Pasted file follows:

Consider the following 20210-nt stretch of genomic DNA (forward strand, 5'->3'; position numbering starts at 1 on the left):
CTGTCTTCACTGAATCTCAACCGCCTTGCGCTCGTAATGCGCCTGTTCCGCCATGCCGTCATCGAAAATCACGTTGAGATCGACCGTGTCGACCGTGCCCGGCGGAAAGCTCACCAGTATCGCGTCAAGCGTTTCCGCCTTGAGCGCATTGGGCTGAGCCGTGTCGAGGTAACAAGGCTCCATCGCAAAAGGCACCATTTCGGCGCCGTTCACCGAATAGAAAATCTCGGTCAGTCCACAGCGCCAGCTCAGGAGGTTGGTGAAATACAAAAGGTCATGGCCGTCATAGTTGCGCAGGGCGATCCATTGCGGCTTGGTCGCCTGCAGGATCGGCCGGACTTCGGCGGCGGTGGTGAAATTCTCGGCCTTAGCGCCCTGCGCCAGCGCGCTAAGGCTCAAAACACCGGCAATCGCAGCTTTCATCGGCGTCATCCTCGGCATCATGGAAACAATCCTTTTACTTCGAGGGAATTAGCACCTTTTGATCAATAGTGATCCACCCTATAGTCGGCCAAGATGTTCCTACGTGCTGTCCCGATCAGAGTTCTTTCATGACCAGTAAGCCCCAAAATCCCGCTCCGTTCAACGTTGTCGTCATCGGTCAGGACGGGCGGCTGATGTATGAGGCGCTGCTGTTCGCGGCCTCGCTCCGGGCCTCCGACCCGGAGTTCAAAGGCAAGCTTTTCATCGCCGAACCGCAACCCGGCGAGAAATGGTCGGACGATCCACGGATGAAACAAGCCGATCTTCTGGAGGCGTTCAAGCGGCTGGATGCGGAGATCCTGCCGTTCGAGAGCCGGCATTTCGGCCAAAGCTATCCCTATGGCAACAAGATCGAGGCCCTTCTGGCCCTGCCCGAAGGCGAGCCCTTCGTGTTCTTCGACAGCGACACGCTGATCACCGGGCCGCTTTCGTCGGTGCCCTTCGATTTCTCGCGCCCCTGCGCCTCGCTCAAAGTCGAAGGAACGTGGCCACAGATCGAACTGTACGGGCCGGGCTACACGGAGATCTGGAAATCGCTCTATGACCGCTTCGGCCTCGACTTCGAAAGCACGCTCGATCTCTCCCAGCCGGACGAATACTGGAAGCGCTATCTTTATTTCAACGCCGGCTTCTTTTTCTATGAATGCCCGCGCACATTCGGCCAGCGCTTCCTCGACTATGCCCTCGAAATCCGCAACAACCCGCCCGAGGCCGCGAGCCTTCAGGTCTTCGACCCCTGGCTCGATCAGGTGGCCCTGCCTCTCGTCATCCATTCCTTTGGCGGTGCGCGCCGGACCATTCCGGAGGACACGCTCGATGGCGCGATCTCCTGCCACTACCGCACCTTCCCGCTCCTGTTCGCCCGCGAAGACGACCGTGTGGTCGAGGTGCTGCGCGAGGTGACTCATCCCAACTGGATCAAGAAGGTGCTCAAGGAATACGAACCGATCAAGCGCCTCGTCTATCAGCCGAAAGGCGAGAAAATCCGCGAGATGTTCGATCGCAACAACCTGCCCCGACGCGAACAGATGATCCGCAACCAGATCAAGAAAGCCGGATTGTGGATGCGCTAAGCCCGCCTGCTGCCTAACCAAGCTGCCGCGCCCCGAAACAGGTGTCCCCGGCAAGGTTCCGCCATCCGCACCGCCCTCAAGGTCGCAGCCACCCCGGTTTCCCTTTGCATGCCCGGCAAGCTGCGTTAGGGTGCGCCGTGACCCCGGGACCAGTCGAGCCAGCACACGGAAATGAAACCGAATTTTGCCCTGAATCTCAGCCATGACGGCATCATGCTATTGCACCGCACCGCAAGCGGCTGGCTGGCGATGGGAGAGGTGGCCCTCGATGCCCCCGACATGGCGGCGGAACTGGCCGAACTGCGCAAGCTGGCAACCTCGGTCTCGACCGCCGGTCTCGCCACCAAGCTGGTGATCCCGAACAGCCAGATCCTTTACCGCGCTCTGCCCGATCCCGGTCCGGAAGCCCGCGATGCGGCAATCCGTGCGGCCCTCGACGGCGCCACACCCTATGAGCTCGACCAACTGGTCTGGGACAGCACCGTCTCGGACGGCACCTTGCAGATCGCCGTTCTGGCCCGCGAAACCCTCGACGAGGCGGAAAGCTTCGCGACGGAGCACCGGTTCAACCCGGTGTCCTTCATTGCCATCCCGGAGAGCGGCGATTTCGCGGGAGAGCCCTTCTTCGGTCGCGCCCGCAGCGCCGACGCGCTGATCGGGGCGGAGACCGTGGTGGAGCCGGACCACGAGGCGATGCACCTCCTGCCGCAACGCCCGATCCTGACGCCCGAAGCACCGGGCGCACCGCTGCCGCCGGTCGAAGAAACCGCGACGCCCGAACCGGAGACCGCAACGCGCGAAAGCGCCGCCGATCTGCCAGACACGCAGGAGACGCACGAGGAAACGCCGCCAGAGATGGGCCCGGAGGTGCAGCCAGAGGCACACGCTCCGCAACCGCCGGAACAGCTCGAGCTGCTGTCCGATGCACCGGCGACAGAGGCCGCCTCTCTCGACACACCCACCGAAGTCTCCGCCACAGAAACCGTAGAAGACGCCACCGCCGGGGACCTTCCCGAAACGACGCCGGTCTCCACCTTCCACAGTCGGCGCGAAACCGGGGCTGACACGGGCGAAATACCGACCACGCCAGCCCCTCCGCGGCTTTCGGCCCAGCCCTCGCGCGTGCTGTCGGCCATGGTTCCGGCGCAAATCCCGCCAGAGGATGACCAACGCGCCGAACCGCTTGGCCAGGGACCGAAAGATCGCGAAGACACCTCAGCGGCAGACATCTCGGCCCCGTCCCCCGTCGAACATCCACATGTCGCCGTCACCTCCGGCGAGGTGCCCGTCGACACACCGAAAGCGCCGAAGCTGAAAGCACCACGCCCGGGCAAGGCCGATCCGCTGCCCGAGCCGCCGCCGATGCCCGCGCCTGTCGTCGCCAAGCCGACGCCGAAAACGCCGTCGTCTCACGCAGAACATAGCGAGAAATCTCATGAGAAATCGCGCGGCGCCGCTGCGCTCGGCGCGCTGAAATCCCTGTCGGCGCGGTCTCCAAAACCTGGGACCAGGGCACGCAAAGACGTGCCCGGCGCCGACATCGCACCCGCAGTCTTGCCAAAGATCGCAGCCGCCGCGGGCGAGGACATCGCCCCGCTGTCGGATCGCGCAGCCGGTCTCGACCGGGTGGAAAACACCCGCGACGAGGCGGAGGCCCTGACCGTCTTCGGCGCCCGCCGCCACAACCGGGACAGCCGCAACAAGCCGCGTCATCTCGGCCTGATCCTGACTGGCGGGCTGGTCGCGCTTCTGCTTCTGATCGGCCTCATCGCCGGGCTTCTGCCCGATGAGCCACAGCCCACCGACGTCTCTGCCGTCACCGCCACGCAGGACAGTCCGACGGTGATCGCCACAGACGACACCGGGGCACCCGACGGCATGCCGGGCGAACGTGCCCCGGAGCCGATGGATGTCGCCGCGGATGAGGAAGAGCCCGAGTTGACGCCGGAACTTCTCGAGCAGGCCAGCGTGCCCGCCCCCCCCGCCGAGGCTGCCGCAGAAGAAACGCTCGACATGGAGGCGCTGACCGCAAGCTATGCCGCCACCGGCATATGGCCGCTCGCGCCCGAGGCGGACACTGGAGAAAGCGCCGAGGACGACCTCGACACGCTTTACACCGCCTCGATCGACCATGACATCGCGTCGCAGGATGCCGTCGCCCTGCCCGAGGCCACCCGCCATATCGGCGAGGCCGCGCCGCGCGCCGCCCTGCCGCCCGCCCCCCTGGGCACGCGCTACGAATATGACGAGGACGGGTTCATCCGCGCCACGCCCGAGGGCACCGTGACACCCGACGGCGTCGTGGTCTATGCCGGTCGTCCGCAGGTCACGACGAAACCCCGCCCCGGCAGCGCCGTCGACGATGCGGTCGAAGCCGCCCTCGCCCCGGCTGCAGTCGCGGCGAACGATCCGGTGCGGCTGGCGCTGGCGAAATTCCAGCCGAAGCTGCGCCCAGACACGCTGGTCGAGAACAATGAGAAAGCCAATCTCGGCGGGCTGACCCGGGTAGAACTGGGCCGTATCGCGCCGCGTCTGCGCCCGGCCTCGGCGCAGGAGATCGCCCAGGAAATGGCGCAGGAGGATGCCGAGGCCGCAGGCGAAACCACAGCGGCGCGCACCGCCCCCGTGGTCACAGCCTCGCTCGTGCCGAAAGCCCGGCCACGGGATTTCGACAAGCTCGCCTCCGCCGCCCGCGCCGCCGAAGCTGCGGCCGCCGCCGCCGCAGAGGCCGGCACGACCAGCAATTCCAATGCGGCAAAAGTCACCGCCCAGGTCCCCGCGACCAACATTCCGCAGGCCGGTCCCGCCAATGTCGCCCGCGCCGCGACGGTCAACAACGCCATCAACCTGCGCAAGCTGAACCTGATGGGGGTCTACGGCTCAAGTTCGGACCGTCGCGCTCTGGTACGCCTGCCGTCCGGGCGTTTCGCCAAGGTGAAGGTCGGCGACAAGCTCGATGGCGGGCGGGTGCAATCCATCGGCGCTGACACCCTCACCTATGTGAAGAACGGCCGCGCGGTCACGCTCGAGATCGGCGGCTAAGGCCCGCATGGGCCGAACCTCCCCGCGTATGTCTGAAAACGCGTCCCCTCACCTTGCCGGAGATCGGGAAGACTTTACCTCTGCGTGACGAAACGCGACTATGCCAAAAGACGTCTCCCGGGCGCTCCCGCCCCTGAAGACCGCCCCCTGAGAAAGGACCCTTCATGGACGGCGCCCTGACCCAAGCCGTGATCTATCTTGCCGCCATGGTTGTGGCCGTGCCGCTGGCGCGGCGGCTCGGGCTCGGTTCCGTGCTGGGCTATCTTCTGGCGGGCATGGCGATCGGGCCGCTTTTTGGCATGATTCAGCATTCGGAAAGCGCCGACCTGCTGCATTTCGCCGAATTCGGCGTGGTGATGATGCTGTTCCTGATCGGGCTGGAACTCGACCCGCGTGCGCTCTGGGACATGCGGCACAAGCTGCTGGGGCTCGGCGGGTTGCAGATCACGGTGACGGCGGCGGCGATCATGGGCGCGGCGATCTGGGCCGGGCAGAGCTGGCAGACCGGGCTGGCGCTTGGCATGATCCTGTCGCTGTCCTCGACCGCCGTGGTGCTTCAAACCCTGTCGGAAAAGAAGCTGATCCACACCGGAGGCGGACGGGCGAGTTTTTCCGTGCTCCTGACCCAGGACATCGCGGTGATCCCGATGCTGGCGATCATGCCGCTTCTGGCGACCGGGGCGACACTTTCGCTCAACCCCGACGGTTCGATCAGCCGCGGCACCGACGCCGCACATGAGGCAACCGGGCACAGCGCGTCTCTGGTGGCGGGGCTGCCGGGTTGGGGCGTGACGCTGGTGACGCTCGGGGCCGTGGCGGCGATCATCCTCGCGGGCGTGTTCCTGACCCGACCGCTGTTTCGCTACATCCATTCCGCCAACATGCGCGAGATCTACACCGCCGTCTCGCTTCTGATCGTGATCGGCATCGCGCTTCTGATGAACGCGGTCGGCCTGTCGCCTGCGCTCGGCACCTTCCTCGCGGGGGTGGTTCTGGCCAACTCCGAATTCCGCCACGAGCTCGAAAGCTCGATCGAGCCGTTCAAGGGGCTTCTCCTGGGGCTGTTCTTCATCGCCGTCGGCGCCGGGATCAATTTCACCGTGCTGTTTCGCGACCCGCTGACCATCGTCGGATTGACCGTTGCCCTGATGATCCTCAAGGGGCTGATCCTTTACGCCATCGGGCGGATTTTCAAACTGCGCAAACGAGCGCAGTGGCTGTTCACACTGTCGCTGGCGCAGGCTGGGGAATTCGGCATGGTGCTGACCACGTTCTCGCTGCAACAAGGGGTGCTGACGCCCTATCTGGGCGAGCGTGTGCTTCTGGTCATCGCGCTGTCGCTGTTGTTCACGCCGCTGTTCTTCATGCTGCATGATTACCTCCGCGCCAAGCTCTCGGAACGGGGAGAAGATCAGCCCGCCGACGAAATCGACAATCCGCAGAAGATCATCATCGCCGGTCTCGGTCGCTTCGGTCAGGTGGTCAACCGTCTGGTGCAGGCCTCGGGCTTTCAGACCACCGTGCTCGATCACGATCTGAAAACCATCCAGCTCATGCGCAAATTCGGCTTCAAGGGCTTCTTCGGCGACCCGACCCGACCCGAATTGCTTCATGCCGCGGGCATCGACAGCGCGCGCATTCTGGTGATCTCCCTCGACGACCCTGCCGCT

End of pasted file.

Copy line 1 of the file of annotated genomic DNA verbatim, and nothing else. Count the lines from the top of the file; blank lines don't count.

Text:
Consider the following 20210-nt stretch of genomic DNA (forward strand, 5'->3'; position numbering starts at 1 on the left):